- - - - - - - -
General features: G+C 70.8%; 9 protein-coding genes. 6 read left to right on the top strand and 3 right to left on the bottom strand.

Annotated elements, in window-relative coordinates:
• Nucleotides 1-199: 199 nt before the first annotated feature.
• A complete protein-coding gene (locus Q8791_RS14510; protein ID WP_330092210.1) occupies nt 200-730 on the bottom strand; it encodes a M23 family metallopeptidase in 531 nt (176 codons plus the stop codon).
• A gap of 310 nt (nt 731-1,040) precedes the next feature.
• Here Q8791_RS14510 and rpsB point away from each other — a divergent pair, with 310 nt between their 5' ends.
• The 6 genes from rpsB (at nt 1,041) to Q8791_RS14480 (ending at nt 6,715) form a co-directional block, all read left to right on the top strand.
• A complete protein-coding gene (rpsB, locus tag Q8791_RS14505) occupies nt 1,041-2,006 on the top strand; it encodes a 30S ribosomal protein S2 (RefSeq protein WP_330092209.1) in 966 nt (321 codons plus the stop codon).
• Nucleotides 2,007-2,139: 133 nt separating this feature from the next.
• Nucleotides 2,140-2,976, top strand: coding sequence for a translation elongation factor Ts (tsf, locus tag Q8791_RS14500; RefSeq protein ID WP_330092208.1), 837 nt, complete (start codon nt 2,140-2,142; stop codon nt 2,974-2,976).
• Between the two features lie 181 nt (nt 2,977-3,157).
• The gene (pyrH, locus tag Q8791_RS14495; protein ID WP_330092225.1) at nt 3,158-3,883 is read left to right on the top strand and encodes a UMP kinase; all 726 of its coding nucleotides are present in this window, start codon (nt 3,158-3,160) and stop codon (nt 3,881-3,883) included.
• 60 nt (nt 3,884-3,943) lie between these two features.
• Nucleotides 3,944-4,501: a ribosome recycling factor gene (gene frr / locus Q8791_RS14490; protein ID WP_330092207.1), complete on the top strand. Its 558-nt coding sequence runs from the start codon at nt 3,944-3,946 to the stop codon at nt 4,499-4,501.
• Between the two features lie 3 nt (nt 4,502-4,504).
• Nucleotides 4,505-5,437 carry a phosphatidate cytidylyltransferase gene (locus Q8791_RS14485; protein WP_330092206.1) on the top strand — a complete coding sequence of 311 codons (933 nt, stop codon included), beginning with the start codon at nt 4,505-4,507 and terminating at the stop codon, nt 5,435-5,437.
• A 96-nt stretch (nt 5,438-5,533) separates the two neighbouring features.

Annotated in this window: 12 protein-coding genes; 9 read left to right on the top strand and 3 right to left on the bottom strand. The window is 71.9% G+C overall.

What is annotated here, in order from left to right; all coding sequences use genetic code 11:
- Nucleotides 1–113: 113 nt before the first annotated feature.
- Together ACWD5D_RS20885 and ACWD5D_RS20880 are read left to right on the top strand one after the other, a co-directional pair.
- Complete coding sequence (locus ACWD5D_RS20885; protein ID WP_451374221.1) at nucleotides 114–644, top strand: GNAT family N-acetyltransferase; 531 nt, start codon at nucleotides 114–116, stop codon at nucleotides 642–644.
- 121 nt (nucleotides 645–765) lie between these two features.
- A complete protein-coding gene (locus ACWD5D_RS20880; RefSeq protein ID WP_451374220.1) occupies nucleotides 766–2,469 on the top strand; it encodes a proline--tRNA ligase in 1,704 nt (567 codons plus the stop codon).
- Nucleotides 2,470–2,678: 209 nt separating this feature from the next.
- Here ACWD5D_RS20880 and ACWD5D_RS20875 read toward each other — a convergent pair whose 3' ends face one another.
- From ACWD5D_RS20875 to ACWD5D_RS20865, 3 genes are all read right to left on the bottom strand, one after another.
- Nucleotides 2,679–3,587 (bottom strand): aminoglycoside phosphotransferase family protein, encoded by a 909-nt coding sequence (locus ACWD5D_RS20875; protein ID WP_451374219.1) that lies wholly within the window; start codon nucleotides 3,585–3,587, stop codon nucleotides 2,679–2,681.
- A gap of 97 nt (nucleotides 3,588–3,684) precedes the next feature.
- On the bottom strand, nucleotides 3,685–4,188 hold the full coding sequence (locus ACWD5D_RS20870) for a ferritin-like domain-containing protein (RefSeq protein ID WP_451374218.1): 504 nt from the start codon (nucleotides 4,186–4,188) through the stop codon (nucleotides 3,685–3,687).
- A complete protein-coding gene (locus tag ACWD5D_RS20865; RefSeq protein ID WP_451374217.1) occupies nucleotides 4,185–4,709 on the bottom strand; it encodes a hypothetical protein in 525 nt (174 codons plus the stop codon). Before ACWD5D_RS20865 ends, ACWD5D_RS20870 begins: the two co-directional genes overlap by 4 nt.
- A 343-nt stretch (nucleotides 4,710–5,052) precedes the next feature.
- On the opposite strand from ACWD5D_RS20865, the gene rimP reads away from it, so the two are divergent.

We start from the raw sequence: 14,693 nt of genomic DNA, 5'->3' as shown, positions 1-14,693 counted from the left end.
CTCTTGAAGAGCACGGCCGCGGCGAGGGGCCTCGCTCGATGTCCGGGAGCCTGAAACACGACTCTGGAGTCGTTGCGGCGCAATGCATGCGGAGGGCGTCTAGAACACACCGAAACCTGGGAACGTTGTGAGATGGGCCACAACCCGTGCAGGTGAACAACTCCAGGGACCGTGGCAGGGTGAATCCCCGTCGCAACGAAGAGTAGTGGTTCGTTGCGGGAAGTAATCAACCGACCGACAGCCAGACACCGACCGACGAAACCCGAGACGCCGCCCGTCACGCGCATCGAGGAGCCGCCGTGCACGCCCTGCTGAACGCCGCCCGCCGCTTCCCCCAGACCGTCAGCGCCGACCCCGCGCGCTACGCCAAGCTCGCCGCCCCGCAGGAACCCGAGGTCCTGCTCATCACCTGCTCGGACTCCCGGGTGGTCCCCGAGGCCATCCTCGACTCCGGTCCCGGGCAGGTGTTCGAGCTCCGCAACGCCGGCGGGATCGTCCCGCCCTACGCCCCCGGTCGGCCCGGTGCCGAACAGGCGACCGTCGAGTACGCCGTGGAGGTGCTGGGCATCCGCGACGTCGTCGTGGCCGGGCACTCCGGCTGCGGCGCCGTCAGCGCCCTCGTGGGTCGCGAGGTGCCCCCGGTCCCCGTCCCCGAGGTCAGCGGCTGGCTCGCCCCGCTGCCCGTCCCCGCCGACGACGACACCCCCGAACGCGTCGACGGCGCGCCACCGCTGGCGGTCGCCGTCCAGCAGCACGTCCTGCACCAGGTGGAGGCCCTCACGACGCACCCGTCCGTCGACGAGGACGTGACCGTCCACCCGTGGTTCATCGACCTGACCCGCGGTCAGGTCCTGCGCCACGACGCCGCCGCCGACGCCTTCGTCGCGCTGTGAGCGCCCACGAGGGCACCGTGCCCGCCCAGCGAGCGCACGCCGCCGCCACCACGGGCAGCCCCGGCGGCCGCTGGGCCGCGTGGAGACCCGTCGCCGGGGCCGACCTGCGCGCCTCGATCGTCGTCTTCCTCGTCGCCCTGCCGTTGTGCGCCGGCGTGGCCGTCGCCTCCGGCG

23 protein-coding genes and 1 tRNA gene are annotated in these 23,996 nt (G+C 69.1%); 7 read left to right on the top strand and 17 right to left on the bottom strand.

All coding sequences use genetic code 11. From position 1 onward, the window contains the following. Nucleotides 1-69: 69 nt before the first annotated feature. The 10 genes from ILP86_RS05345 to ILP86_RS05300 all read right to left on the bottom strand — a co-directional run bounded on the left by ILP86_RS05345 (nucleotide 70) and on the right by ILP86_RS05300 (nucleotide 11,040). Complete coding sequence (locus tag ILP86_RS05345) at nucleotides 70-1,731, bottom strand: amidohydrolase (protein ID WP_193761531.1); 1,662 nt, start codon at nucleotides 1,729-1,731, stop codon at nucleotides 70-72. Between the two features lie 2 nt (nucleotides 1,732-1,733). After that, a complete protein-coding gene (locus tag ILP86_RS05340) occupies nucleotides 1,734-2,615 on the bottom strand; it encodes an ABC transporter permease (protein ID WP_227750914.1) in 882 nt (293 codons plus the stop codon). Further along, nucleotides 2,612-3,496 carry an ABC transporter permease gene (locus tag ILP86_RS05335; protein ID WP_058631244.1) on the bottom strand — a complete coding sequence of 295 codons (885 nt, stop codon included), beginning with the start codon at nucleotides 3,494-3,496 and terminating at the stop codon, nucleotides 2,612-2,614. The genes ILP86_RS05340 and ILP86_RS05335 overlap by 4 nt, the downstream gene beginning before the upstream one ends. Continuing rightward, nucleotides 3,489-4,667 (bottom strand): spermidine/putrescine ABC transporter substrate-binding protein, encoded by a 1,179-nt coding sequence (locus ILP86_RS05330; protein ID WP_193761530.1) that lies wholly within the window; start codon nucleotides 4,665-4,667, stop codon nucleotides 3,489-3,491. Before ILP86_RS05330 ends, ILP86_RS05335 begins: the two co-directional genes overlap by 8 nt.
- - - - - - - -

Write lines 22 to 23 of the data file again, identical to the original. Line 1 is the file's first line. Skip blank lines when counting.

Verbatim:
- Complete coding sequence (locus ACWD5D_RS20885; protein ID WP_451374221.1) at nucleotides 114–644, top strand: GNAT family N-acetyltransferase; 531 nt, start codon at nucleotides 114–116, stop codon at nucleotides 642–644.
- 121 nt (nucleotides 645–765) lie between these two features.